Joanne Harris


"Coastliners"

(Reviewed by Karma Sawka OCT 31, 2002)

Joanne Harris' Coastliners is a departure from her Lansquenet stories (Chocolat, Blackberry Wine). She leaves the sleepy French mainland village and all of its upbeat charm and magical realism for a sleepy French island village full of superstition, suspicion, envy, competition, lethargy and - finally - hope.

Read excerptMuch more melancholy and serious, this story centers on Mado Prasteau, a beautiful island native who has been living in Paris with her mother for the past 10 years. When her mother dies, Mado returns to Le Devin to visit her father, GrosJean, with whom she has had no contact over all those years. GrosJean, suffering from endless grief over the death of his younger brother, P'titJean, has gradually fallen into a speechless and solitary pattern of life. While Mado is still single and has always "traveled light," her sister, Adrienne, has done the "right things" in life; she married well and has two boys who become the apple of their grandfather's eye. Tomboyish Mado always strived to fill the empty space of the son GrosJean never had; however, in his old age he seems to be more interested and lively when ultra-feminine Adrienne visits. Coastliners becomes a story about family and the intricate balances between the tenderness and tension therein.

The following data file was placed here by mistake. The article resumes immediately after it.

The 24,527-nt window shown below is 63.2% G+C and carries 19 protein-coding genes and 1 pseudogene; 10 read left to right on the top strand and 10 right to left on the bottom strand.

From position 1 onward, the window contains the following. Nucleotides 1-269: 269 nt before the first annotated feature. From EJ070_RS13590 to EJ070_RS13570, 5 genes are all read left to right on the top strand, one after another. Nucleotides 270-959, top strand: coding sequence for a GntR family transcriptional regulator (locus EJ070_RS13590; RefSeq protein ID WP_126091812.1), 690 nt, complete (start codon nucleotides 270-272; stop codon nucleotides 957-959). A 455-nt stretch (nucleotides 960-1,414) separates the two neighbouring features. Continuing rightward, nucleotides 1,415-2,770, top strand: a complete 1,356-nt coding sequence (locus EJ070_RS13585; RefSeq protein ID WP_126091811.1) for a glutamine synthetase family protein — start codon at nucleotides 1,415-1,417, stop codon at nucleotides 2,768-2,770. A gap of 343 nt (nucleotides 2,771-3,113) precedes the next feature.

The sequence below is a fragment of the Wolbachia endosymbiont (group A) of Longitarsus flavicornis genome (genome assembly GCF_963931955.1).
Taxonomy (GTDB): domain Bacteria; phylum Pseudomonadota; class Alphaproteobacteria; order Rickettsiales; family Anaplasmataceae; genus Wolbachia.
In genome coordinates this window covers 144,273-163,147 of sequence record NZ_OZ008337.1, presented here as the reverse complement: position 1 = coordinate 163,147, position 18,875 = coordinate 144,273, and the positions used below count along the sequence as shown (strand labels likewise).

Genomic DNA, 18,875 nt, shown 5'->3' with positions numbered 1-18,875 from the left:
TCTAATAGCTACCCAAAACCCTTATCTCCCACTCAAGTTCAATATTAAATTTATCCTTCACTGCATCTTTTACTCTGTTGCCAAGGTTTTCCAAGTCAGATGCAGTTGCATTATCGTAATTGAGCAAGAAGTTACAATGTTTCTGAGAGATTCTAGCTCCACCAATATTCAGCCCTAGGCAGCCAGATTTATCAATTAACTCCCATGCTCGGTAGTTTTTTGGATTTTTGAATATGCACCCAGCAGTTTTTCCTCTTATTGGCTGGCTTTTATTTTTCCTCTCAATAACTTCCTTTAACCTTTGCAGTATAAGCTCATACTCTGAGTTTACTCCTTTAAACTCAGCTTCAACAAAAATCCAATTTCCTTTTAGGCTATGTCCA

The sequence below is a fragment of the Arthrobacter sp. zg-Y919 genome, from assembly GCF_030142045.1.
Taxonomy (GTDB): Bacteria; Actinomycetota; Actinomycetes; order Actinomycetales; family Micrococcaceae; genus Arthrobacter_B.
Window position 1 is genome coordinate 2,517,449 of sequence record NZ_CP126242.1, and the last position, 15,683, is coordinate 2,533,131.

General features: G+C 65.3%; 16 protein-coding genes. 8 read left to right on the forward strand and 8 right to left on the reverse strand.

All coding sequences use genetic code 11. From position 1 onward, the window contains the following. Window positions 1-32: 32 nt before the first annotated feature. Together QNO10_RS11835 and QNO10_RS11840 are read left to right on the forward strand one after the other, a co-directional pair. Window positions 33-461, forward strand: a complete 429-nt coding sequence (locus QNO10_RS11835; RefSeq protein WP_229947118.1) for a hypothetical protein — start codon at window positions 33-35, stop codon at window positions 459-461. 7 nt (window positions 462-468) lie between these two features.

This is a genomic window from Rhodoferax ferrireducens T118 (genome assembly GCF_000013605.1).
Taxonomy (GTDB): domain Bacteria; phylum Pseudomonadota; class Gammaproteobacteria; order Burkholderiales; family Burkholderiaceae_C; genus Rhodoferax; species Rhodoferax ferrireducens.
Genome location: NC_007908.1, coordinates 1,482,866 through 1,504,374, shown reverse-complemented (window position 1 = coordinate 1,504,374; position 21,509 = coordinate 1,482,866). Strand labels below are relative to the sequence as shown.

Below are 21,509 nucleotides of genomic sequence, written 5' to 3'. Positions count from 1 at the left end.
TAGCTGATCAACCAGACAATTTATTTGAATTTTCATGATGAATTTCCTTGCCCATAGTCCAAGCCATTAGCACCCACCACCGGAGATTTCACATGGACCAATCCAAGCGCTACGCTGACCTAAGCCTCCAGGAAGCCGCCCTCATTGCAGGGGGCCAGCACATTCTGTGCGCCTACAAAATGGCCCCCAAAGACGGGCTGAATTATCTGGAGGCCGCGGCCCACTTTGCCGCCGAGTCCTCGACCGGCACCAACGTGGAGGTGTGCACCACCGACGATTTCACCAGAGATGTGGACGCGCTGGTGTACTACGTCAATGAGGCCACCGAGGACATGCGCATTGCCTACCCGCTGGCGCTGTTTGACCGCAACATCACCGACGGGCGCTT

Things might have been different if I had been a boy. GrosJean, like most island men, had wanted sons: sons to work the boatyard, to tend the family grave. Daughters, with all the expense that entailed, were of no interest to Jean Prasteau. A first daughter had been bad enough; a second, four years later, had finally killed what little remained of my parents' intimacy. I grew up trying to atone for the disappointment I had caused, wearing my hair short to please him, avoiding the company of other girls to win his approval. To some degree it had worked; sometimes he would let me come fishing for sea bass in the surf, or take me with him to the oyster beds with pitchforks and baskets. These were precious moments for me; snatched at times when Adrienne and my mother went into La Houssiniere together; hoarded and gloated over in secret.